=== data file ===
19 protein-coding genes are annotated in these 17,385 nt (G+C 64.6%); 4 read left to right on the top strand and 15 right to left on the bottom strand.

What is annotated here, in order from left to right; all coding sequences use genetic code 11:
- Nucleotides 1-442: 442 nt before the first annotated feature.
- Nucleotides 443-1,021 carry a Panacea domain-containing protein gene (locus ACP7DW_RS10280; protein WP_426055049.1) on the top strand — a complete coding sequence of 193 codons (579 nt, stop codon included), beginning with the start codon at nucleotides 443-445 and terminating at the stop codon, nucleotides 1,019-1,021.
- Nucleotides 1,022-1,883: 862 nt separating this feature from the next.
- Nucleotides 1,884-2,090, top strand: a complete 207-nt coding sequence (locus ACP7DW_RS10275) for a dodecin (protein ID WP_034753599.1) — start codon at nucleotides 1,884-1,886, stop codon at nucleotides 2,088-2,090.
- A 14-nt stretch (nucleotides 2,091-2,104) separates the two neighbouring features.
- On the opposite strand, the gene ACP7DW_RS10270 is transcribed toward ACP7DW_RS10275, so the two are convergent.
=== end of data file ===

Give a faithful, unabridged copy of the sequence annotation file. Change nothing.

19 protein-coding genes are annotated in these 17,385 nt (G+C 64.6%); 4 read left to right on the top strand and 15 right to left on the bottom strand.

What is annotated here, in order from left to right; all coding sequences use genetic code 11:
- Nucleotides 1-442: 442 nt before the first annotated feature.
- Nucleotides 443-1,021 carry a Panacea domain-containing protein gene (locus ACP7DW_RS10280; protein WP_426055049.1) on the top strand — a complete coding sequence of 193 codons (579 nt, stop codon included), beginning with the start codon at nucleotides 443-445 and terminating at the stop codon, nucleotides 1,019-1,021.
- Nucleotides 1,022-1,883: 862 nt separating this feature from the next.
- Nucleotides 1,884-2,090, top strand: a complete 207-nt coding sequence (locus ACP7DW_RS10275) for a dodecin (protein ID WP_034753599.1) — start codon at nucleotides 1,884-1,886, stop codon at nucleotides 2,088-2,090.
- A 14-nt stretch (nucleotides 2,091-2,104) separates the two neighbouring features.
- On the opposite strand, the gene ACP7DW_RS10270 is transcribed toward ACP7DW_RS10275, so the two are convergent.